Recently I read on Facebook a poorly researched story on Condé Nast Traveler magazine singing the praises of Chef Jose Andrés and his efforts to feed Puerto Rico. As a journalist and a communications strategist, I could tell immediately that it was a public relations effort after his heated controversy with FEMA over what was paid to his foundation.
Don’t get me wrong, I think it’s great that he came in early and feed thousands, but, as we all know by now, the story is more complex than that.
I wrote to the magazine stating: “As a journalist in Puerto Rico and a long-time reader of Condé Nast I find this fluff story appalling. Yes, he came, yes, he produced a lot of meals. And he was reimbursed (millions) for them. A little journalistic digging anyone? Oh, how far you have fallen from those “’truth in travel’ times.”
But bad journalism aside, what happened next was amazing. People started writing back to me asking for details of what really is going on here, why the help is not reaching people fast enough and the what was the role of both the local and the federal government in this disaster (by disaster I don’t mean Hurricane María, but the complete ineptitude and disorganization of the recovery and rescue efforts.)
Many wanted to how to help and be sure that their help actually reached people. I answered all their questions to the best of my capabilities but sadly, had to warn them to stay far and away from putting supplies of any form of help in the hands of either the local of federal governments or organizations such as “Unidos por Puerto Rico,” who create a lot of noise but very little help trickles down from their coffers to those in need.
By now it should be clear to all of us that Hurricane María was not the real tragedy. After all, hurricanes in the Caribbean are part of life. The real unbelievable tragedy was that in the midst of this debacle, the corruption operators were up and running in a matter of days.
The corruption stories linked to FEMA, and to U.S. former Congressmen (Ryan Zinke) procuring contracts in Puerto Rico for their friends and supporters (Whitefish Energy) and the lack of resolve from the local government to resist and repel this corruption has created another perfect storm in the island.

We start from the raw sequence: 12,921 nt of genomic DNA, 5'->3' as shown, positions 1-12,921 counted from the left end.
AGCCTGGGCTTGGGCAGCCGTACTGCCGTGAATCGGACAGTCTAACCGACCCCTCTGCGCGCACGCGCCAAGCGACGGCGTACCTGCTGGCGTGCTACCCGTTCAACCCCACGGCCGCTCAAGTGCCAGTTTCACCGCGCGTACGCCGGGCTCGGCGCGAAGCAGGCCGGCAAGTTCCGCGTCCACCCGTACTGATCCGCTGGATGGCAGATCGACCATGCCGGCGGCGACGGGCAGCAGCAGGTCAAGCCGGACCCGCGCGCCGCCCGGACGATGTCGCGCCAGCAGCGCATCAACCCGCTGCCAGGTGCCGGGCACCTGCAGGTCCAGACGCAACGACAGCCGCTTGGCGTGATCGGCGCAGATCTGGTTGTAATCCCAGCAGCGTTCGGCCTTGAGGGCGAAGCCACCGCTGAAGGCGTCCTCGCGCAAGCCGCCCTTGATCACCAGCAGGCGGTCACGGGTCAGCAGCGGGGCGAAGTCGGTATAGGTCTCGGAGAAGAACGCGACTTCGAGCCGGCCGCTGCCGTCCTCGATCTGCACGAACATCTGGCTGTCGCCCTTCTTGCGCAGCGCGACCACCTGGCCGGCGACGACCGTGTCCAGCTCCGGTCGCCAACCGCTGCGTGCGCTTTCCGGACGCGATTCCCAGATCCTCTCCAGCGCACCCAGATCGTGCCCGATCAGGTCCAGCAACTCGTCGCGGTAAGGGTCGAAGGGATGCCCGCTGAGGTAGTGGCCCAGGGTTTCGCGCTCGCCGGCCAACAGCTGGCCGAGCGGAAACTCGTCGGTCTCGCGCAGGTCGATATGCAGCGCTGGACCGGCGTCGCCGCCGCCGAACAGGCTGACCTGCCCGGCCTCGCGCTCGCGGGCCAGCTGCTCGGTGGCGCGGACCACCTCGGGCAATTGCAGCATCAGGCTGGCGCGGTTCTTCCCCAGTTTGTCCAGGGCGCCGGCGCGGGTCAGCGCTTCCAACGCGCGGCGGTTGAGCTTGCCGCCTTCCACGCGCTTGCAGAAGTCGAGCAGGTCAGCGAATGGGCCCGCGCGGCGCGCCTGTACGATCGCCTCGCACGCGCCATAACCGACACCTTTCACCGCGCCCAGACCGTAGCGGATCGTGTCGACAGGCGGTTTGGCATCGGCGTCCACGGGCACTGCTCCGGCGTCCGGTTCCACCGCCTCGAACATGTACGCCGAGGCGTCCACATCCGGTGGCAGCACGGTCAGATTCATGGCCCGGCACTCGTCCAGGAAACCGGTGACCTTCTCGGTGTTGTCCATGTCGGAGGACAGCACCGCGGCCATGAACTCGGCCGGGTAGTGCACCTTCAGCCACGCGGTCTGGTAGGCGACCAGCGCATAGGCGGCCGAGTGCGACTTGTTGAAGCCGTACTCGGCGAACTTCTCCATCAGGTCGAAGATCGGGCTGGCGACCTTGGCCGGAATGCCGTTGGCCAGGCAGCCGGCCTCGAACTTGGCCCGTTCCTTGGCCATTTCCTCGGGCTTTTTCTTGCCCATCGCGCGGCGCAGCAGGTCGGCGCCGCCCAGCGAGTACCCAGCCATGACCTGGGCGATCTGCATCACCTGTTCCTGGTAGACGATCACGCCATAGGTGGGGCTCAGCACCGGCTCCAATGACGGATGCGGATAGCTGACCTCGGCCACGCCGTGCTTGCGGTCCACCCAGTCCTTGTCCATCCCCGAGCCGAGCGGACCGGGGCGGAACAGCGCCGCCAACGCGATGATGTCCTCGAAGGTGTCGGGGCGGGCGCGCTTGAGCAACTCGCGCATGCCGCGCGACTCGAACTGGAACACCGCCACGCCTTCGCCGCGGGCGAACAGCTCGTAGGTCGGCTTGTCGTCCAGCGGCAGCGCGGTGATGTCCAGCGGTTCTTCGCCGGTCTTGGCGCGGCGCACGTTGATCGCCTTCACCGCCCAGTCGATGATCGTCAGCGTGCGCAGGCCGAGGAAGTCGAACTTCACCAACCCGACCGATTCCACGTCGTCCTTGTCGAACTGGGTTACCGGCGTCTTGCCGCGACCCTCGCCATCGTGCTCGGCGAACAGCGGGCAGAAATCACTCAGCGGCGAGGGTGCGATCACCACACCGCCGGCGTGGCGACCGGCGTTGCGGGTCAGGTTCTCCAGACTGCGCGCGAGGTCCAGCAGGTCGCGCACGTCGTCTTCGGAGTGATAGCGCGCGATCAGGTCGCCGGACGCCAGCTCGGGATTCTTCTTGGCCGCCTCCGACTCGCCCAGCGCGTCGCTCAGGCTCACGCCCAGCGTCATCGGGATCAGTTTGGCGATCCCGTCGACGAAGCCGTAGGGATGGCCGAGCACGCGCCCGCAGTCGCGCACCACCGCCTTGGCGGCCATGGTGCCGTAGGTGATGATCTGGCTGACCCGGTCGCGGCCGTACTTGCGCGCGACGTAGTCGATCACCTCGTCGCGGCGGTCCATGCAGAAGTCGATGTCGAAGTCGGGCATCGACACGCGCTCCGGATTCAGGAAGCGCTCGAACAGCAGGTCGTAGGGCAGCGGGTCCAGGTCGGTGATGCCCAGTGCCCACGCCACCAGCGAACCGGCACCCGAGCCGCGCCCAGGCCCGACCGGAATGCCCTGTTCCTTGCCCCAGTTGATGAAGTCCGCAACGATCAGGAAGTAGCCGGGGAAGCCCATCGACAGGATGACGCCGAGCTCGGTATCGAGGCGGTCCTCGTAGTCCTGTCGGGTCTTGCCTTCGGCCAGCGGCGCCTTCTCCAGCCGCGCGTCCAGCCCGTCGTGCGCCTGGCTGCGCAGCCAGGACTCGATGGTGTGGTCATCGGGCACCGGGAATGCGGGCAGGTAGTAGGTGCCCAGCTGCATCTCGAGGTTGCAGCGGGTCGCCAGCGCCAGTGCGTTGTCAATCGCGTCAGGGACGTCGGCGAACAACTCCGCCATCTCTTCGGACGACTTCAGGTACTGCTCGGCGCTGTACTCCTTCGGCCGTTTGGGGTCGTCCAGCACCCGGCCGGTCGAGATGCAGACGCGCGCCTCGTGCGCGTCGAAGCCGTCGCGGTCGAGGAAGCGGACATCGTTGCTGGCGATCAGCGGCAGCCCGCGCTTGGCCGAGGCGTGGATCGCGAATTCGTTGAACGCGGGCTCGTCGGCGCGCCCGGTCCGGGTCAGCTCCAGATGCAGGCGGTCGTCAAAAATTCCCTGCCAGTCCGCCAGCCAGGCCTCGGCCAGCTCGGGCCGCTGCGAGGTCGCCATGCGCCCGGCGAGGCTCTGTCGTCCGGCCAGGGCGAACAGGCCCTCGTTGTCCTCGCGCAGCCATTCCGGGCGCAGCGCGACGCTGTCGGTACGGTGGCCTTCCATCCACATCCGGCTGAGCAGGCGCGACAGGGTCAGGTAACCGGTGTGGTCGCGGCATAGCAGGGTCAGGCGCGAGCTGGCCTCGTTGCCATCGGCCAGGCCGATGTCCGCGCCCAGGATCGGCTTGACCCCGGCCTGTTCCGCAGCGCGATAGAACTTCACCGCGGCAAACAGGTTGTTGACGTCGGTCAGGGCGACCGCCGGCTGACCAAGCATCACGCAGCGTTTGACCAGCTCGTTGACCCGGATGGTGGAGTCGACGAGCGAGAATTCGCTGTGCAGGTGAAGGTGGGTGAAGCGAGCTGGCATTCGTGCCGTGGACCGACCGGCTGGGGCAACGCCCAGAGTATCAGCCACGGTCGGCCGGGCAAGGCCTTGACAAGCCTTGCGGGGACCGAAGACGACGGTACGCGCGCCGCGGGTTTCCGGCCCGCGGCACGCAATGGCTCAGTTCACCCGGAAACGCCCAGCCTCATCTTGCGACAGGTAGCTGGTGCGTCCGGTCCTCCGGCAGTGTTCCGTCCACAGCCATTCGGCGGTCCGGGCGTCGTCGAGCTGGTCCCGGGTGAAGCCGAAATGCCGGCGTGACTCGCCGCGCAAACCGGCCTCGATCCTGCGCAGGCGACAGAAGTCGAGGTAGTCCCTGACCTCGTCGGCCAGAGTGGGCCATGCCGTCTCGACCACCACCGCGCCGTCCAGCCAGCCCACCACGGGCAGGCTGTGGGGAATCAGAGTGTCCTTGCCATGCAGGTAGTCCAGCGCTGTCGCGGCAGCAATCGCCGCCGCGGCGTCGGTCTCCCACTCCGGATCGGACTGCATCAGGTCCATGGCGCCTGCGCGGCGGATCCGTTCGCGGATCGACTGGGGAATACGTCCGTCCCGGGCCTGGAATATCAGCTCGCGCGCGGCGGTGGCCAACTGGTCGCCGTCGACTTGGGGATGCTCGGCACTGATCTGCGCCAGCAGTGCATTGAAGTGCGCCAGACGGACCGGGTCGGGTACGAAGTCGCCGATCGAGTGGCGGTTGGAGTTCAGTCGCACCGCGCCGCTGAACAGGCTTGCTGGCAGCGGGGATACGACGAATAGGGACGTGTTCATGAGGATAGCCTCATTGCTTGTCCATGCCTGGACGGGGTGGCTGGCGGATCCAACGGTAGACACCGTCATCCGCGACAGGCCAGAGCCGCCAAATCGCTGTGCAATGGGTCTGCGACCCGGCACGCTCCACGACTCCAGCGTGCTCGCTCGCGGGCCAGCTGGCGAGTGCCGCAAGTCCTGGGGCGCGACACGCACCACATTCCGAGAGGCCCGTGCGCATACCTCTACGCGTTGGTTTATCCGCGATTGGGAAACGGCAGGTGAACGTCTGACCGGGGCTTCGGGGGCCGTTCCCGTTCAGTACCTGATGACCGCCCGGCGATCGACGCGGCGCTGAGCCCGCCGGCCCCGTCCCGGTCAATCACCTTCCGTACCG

Too many organizations and government “friends” are looking to profit from this tragedy instead of showing a modicum of compassion, and therein lies the real tragedy of María. The fact that we just keep taking it simply adds insult to injury.
While people were literally dying here, Zinke, Secretary of the Department of the Interior, a former Montana congressman, who knows Whitefish CEO Andrew Techmanski, (Zinke’s son also had a summer job at a Whitefish construction site) set out to help his friend.
He knocked on doors here and in Washington and so it came to pass that a small Montana firm landed its biggest contract to get the power back on in Puerto Rico, which of course they never did.
We had to watch in horror and shame as Gov. Ricardo Rosselló was scolded in Congress like a little boy for his complete lack of capability to manage funds transparently (never mind that this scheme traveled from the U.S. here, not the other way around; it takes two to tango.)
But one thing is tragically undeniable: this government has zero credibility, zero capacity to deal with a disaster of this or any magnitude and its only success has been in destroying the goodwill of people all over the world toward Puerto Rico, who now see the island as a nest of corruption. There must be a special place in hell for the people who have inflicted all this on us.
On top of all this, economists in Puerto Rico agree that we will have the biggest drop in our economic index, from 8 percent to 15 percent, which will wipe out what little economic activity we have, as thousands keeps fleeing from this nightmare.
Puerto Rico is ‘painted into a corner’
Puerto Rico is really painted into a corner, and what comes next is scary to even consider. We simply don’t have the tools (legal or economic) to engineer a mayor change in the harebrained way we do things.
We cannot solve this chaos with press conferences, empty promises and contradictory messages. Not even the “resignation” of PREPA’s Executive Director Ricardo Ramos will change anything because the root of the cancer is still there.
I do believe in my heart that we, as the people of Puerto Rico, can create something new and long-lasting, but to do so we cannot keep electing the same people from the same two parties that do the same things with a different colored flag.
I don’t think our politicians, from all three major parties, are remotely capable of leading us in a new direction, because they all think alike, and they are all scared of change.
Well, guess what? The Puerto Rico we knew no longer exists. We can put some patches on it and keep doing things as always (until the next hurricane, and then start all over again,) or we can dare to dream that we can build something better.
María has exposed our very fragile and artificial underbelly. Are we going to take a long, hard look at ourselves and our useless leadership, or will we bury our heads back into the sand? The clock is ticking.